Thousands of Belvoir cancer patients' notes 'abandoned'
The Belfast Trust could be fined up to £500,000 after thousands of cancer patients' notes were left abandoned at Belvoir Park Hospital in south Belfast.
The Irish News reported sensitive medical documents were removed from the site, some of which were later put up for sale on the internet.
It is also claimed the intruders took photos of x-rays and equipment.
The Office of the Information Commission has launched an investigation.
Ken MacDonald, assistant information commissioner for Northern Ireland, said the trust could be fined for failing to properly dispose of the documents.
"There are various options that we have. The strongest option is serving of a monetary penalty which can be up to £500,000," he said.
"I have to say though this depends on the actual date this was discovered by the trust and what they did after it, because that power only came into effect in April last year.
"If we find they are not eligible for a monetary penalty then it is possible we could serve an enforcement notice, which would require them to take certain action in the event of vacating another premises."
The Irish News obtained a serious adverse incident report from the trust which confirmed there had been a breakdown in communication.
In a statement the Belfast Trust reassured the patients whose details were stolen, that they are not at risk.
It read: "Since the break-in we have increased security and secured files.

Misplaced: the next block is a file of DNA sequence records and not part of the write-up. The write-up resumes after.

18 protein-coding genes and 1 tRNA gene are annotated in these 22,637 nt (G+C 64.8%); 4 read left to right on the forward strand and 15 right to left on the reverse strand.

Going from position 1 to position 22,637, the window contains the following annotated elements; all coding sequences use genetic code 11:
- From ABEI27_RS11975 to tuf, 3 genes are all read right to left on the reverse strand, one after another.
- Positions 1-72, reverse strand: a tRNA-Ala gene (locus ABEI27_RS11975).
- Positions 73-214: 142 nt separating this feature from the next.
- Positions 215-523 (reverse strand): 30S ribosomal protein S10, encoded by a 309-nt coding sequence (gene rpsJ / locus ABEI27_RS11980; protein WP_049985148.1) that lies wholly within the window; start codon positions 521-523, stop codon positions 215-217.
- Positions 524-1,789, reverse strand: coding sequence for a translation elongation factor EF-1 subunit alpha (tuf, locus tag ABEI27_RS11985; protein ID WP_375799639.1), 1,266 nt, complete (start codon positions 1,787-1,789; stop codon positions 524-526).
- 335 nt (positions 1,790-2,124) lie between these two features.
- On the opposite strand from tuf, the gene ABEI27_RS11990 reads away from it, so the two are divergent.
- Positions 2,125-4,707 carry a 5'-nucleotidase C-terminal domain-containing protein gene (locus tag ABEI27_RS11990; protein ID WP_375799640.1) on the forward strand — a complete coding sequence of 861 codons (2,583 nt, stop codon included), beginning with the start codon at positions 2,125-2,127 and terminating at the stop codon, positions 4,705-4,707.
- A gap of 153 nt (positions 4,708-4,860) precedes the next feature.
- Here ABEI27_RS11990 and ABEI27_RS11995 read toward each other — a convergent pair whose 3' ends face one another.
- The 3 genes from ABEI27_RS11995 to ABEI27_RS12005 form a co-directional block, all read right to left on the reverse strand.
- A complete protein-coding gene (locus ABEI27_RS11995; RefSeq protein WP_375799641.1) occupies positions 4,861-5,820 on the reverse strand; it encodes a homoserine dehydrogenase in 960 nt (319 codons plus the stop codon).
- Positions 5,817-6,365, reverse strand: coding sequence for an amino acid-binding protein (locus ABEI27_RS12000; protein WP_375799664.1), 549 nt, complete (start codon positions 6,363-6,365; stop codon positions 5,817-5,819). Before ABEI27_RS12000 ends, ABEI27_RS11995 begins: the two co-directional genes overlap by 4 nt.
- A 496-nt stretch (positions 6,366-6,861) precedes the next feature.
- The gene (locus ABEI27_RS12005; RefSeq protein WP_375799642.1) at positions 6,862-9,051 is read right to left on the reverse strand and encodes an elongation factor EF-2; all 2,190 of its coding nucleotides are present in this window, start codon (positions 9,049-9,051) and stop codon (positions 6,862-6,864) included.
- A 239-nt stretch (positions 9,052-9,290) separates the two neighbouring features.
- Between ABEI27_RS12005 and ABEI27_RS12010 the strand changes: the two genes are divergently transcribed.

"These are old pictures brought to the trust's attention two-and-a-half years ago after a break in and patients and their families should not be concerned."
Irish News editor Noel Doran said the hospital had been locked up but it was not properly secured.
"Intruders were able to gain access to the building quite easily, it would appear, not only to rummage through the files but quite astonishingly the electricity was left on and they were able to access the x-ray machines.
"The final alarming twist in this whole debacle was after the report was completed the authorities failed to notify the information commissioner, who overseas breaches of the data protection act."
Mr MacDonald said he was "surprised" by the trust's decision not to inform the Information Commission about the alleged security lapse.
He ordered a full investigation after reading newspaper reports on Monday and said he was "disturbed" by the incident.
"I know people will be appalled. I'd hate to be in that position myself. This is one of the worst incidents that could happen," he added.
The Belfast Trust said the Information Commissioner was not informed about the actions of the intruders as "no sensitive data was lost".
It added: "We have however now informed the Commissioner of the need to destroy a small number of damaged images which had not been kept for the legal requirement of eight years.
"The details have been added to patients files."
Belvoir Park Hospital opened over 100 years ago and includes several listed buildings.
It used to be Northern Ireland's main cancer treatment centre until services were transferred to a new £60m facility in Belfast City Hospital four years ago.